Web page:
Fiona's extraordinary World Record attempt - in a cow suit

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» Fiona's extraordinary World Record attempt - in a cow suit

Fiona Oakes, vegan and holder of three Guinness World Records for distance running, has her sights on a fourth: seven marathons in seven days on seven different continents - wearing a cow suit.

Fiona, who is an Ambassador of The Vegan Society, is attempting this remarkable feat to raise awareness of veganism. "I want to show non-vegans what can be done on a vegan diet, that's my objective. I'll be wearing the cow suit to highlight all animal cruelty, including that of the dairy industry," she said.

As a vegan runner, Fiona is in good company. There is a rich history of highly successful professional athletes on plant-based diets, including Olympic gold medallist Carl Lewis and multiple ultramarathon champion Scott Jurek.

Fiona, on the other hand, is an amateur athlete, and dedicates her time to running Tower Hill Stables, an animal sanctuary in Asheldham in Essex, where she personally cares for 400 animals. She wakes at 3:30am seven days per week, works throughout the day then trains at night.

She said: "I'm dreading being away from the sanctuary for so long, but I want to do this. It's not about times, results, trophies or thrills - I feel I owe it to those animals who don't live here, who I can't help directly."

Her hardest challenge yet, known as the Triple 7 Quest, will begin in Melbourne, Australia on Sunday 8 February and end in Antarctica on Saturday 14 February. In between, she will compete in organised, accredited races in Abu Dhabi, Paris, Tunisia, New York and Punta Arenas in Chile over a gruelling seven day period.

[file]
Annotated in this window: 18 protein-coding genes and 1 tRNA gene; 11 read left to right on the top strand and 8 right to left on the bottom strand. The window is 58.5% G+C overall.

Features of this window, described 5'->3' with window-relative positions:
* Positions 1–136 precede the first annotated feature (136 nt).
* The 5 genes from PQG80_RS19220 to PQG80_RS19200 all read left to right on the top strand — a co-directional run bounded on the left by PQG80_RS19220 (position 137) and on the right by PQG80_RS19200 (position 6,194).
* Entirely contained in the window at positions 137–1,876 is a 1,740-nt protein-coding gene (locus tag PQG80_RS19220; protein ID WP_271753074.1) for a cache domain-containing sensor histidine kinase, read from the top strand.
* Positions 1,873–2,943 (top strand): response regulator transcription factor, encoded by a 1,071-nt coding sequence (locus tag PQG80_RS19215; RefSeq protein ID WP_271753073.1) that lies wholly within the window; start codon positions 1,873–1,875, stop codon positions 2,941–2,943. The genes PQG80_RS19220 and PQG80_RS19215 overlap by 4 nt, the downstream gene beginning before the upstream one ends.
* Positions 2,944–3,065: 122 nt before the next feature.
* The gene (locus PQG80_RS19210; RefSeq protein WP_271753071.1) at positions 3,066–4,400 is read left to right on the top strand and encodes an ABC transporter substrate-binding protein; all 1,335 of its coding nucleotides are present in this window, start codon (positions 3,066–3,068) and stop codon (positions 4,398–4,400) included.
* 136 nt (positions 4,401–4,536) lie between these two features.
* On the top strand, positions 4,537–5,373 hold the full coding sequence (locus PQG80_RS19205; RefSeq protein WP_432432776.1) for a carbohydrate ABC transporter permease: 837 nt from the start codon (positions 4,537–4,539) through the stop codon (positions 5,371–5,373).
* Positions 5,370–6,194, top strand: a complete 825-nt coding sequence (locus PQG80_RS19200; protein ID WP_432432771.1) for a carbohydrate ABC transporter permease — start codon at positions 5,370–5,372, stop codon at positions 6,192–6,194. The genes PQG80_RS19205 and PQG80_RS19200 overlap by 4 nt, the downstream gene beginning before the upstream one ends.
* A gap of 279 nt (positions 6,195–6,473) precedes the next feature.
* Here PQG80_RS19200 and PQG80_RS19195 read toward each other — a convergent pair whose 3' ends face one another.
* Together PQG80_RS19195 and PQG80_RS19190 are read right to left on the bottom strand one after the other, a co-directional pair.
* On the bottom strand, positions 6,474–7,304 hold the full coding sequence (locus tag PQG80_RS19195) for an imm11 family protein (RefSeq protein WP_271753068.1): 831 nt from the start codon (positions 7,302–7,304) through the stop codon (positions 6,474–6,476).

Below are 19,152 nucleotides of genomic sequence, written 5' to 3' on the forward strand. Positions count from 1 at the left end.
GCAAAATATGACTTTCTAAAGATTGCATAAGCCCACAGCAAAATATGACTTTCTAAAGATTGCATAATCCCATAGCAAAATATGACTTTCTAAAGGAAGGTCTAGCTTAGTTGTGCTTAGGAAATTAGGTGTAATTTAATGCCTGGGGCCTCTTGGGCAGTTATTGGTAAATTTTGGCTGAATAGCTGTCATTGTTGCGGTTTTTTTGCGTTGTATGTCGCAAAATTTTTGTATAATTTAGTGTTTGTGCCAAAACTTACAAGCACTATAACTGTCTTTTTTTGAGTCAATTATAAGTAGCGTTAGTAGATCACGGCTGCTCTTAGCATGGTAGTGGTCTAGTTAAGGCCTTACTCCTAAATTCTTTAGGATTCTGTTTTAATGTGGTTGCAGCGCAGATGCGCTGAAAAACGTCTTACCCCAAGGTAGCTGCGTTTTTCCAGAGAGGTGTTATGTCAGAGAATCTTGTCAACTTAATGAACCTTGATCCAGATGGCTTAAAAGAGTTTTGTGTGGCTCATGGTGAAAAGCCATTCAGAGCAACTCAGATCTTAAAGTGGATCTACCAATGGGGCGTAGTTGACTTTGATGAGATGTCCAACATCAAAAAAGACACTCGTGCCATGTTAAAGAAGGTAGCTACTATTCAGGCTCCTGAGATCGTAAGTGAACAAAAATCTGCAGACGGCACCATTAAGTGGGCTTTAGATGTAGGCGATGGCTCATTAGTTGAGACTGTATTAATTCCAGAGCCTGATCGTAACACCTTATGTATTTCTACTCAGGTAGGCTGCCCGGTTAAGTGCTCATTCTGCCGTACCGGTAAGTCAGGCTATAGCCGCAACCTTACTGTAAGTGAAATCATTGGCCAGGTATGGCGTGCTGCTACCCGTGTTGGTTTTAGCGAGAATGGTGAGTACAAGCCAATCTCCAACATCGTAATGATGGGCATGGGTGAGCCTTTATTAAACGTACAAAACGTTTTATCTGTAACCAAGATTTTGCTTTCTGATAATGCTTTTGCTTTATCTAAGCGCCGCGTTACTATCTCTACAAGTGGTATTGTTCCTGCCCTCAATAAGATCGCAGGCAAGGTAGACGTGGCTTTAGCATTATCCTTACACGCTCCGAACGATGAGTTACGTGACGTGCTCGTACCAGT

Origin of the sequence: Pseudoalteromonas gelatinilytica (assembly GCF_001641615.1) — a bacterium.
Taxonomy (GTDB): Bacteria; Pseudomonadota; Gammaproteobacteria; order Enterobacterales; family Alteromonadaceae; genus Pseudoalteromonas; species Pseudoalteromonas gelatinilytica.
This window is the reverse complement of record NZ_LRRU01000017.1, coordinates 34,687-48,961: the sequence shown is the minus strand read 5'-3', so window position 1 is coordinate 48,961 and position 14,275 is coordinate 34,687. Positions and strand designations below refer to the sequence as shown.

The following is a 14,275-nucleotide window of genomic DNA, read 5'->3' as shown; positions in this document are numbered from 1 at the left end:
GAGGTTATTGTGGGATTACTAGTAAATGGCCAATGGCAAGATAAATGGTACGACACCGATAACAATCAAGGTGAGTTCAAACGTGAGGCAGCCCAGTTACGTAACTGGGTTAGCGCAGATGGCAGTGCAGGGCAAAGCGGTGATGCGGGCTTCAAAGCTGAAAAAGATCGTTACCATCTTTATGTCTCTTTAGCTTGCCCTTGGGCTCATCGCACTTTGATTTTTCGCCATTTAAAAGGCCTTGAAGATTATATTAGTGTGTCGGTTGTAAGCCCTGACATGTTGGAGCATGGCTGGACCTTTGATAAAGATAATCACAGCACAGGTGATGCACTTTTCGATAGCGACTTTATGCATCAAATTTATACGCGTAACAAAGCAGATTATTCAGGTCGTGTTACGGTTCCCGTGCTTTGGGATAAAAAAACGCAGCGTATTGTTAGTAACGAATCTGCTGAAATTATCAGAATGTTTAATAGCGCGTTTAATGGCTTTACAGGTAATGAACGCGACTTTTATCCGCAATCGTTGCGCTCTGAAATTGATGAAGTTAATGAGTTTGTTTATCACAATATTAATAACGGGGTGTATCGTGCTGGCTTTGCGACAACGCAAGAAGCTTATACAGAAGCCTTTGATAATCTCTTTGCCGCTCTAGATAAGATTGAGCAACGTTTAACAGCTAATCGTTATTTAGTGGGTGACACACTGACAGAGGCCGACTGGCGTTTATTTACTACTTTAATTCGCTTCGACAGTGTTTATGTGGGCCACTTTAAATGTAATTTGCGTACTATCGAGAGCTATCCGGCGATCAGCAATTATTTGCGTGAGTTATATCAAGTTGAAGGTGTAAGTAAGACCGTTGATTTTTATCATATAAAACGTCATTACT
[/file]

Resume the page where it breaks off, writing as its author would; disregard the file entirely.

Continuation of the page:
Conditions could vary enormously. Melbourne can reach 35°c in February, while temperatures are highly unpredictable in Antarctica, where it can drop to -20°c after factoring in wind chill. With only basic rations of plant-based expedition food and energy bars, Fiona flies to Melbourne on 4 February. Showering and sleeping between races will take place on flights.

"It's not really the distance that's the problem, it's the jet-lag," Fiona said. "I'll have to judge my pace perfectly. I can't go too quickly, but I want to be the fastest. And I need to make the flights I'm booked on!"

What makes Fiona's achievements all the more impressive is her recovery from serious injury. She lost her right kneecap as a teenager to a degenerative disease, and significantly damaged the other. She was advised at the time that she may have difficulties walking but, through sheer grit and determination, recovered to complete over 30 marathons.

Fiona set a world record at the North Pole Marathon in -28°c - the worst conditions in the race's history - and recorded both the fastest elapsed and aggregate times by a female for seven marathons on seven continents plus the North Pole. No one has managed it in seven consecutive days in organised races before, at least not until this Valentine's Day.

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